There is no doubt that estate planning is often talked about in terms of planning for married couples and families. However, estate planning for single people is just as important, if not more. It is often difficult to decide who you want to receive your assets after you die. Singles must also take into account that they must choose someone whom they trust to carry out their end of life decisions. It isn’t as simple as choosing your spouse because you have to really trust these people to follow through with your wishes. Without an estate plan, your assets will go through probate court and be divided according to state law. This usually entails distributing your assets to your closest living relatives, such as parents, siblings, or nieces and nephews. This process can be tragic if you had different ideas about who you wanted to receive your assets.

With an estate plan, there is a will which will allow you to tailor who you want to receive your assets. In addition, if you happen to have minor children, you can designate a guardian for them. A lot of thought should go into who you want to receive personal property items, like a house or other items of sentimental value. Life insurance and retirement accounts can be easily transferred through the beneficiary designation. It is important to update beneficiary designations on these accounts through the years in case family or friend dynamics change. However, something to note is that whoever is listed as the beneficiary on these accounts will receive those assets regardless of what your will says about the accounts. For example, if your accounts say that the beneficiary is Joe but your will says that the beneficiary is John, Joe will benefit from the account. Therefore, updating the account beneficiary directly is crucial. [1]

Another aspect of estate planning is selecting who you want to be your power of attorney for financial and medical decisions if you become unable to do so. For financial decisions, many single people choose a family member or close friend. However, it is important to select someone that you trust to keep up with your finances in addition to their own. With medical decisions, you are selecting someone that has the authority to make treatment and healthcare decisions on your behalf. While some people name the same person that they chose for their financial power of attorney, it is not necessarily required. It is very important that the person you choose understands your wishes and will respect them when it comes down to it. [2]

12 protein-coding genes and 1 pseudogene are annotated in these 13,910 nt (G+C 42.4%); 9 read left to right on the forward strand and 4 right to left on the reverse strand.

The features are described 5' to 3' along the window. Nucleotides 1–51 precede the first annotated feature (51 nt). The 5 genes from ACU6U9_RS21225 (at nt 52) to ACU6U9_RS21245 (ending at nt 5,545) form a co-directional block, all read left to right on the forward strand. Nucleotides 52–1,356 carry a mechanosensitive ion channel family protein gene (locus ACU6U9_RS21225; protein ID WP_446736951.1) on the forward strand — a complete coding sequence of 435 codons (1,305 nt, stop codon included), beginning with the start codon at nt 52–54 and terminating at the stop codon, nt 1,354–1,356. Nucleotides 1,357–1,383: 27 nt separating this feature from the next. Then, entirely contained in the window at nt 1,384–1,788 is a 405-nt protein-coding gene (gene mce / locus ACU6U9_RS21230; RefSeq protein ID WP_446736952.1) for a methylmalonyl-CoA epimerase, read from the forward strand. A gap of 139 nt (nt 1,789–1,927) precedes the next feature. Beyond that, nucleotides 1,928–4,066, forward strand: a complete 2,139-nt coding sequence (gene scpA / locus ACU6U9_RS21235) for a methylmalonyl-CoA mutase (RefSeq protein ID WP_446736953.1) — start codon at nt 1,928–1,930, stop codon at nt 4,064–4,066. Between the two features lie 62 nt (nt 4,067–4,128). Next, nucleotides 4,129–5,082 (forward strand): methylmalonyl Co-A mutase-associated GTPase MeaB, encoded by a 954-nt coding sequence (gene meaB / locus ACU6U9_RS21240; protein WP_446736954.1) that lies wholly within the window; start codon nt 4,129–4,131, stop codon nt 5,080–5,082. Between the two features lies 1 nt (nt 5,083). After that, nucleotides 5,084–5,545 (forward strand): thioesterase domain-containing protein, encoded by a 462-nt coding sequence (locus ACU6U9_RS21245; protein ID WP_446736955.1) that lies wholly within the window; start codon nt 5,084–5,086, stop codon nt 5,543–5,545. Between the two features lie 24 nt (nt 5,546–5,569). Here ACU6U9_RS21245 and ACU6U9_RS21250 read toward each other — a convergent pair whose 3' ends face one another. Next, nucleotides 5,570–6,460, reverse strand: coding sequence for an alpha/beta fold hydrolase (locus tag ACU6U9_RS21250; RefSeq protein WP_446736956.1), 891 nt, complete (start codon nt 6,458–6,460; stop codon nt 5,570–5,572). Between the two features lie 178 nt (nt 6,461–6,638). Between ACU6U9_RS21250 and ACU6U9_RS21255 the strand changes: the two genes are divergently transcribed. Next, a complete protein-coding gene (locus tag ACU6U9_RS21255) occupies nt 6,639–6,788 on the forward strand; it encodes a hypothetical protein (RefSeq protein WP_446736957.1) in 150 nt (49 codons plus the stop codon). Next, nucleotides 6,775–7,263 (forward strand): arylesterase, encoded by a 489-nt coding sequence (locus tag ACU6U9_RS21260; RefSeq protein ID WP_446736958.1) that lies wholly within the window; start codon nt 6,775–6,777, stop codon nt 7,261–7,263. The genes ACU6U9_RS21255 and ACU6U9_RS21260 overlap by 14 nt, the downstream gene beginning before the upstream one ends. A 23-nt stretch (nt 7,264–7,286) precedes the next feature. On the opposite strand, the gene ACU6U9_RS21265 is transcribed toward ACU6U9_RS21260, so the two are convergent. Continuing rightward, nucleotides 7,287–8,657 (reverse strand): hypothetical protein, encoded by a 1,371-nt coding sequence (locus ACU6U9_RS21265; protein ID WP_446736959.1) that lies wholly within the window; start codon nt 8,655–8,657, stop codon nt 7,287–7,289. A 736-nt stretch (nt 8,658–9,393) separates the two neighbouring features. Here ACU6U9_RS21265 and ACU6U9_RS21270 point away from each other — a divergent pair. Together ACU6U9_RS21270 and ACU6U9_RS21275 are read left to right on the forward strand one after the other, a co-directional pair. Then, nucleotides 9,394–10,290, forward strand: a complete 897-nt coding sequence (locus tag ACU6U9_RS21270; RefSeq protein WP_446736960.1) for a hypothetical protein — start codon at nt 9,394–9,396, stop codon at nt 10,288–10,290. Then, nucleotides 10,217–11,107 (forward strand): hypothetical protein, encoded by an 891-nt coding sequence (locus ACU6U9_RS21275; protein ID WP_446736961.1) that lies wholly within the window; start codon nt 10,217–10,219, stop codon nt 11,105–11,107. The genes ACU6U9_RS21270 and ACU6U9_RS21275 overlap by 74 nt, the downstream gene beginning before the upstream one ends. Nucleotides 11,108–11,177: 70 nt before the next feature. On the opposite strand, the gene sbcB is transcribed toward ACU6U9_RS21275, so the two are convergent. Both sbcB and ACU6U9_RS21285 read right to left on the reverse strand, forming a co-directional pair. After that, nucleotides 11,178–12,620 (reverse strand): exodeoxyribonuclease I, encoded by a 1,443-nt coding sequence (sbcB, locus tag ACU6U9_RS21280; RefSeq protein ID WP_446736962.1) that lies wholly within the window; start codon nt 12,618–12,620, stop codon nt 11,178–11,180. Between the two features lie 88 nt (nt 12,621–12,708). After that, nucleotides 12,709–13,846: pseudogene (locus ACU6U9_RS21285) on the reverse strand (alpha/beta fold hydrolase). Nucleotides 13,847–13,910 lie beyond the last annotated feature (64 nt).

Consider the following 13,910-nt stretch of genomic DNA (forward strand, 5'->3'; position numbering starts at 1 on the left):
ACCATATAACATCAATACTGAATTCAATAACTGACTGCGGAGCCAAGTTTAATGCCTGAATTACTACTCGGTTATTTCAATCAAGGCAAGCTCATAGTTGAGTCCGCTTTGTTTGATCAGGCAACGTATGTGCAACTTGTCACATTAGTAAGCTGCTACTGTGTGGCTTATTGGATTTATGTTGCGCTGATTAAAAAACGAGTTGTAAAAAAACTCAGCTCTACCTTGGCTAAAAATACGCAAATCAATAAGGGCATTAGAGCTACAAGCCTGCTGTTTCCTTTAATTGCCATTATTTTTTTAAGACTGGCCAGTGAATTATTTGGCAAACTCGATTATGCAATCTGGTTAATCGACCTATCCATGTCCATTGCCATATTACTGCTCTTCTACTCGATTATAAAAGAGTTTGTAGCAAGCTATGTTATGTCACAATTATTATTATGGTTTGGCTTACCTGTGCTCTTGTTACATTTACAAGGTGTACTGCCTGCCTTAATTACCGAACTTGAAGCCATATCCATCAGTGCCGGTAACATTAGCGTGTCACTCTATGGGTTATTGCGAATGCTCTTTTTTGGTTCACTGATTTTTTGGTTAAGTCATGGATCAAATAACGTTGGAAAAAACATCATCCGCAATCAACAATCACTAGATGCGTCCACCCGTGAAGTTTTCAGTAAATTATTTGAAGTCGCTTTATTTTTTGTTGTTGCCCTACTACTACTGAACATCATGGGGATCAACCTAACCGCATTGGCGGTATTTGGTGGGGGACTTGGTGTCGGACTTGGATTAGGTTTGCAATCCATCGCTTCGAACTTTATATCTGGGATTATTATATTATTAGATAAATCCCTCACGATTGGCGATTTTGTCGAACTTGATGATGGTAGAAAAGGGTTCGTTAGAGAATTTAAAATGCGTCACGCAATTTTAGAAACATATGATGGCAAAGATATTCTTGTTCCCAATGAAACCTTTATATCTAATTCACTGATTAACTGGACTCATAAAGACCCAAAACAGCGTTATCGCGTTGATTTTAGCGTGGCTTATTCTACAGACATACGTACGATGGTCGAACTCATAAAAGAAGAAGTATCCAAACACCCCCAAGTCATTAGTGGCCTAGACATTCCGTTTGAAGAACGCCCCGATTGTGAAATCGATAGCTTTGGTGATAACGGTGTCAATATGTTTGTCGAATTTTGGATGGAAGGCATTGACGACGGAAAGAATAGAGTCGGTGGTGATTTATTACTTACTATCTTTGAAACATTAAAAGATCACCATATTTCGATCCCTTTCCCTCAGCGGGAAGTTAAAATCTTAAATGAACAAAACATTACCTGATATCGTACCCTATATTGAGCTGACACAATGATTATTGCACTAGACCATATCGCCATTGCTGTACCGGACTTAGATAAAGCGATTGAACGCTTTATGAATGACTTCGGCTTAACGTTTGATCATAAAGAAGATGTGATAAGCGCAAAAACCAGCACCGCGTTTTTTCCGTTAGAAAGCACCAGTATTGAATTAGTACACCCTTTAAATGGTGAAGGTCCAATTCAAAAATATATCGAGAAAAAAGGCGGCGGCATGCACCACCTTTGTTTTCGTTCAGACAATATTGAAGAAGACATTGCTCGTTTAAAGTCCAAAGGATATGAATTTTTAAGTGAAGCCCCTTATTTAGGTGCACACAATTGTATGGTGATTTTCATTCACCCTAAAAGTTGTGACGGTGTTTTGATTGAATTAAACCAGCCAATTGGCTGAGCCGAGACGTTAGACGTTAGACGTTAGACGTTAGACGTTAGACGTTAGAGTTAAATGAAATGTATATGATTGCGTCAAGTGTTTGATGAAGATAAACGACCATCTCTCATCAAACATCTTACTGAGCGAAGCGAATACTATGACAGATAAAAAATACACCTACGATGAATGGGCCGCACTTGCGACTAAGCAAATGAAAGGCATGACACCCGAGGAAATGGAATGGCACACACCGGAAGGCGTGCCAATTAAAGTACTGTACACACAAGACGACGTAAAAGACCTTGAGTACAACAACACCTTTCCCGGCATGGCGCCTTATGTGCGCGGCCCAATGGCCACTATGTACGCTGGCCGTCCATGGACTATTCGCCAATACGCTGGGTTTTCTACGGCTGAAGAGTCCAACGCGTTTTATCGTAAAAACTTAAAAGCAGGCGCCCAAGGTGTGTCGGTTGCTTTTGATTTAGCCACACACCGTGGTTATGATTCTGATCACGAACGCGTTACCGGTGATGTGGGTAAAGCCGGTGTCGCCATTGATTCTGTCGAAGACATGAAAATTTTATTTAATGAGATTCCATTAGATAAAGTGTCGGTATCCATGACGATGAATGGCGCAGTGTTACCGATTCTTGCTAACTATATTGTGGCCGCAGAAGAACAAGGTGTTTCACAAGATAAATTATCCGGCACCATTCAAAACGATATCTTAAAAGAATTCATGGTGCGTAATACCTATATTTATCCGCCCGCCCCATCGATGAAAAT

When someone dies, their estate is possibly subject to estate taxes. In some cases, these taxes are very hefty and can take a significant amount of one’s wealth. If this concerns you, you may want to consider planning alternatives and separate types of trusts or possibly charitable giving. Trusts can allow you to get very specific with how you want your assets to be divided and when. Trusts are also more private than a will as they do not go though probate. To demonstrate the flexibility and specific asset divisions trusts can allow, you can look at how individuals leave assets to minor children. With a will, minor children will receive their inheritance in a lump sum when they reach 18 years old. This is worrisome to some people if they don’t trust them to spend their money wisely. With a trust, many people will create an education fund that their assets go to and can be accessed when the child goes to college; or, some people simply dictate that the trust distributes the assets in smaller increments over time rather than one lump sum. Trusts allow for greater flexibility and individual tailoring.

There are some single people who may not have any living relatives or friends that they want to give their assets to. In this case, there are many people who decide to give their assets to charity, organizations, or schools.  If you are involved in an organization or simply want to donate to a cause that you care about, your estate plan can account for this wish. This is why estate planning is so important, even for single people. You may feel as though you have no one to benefit from your estate, but there are always options. Remember, without an plan in place, your assets might go to people who you didn’t intend and people who you would not have selected could be making important decisions if you become incapacitated.

[1] “Estate Planning For The Single Person”. Legalzoom.Com, 2018,

[2] Forbes.Com, 2018,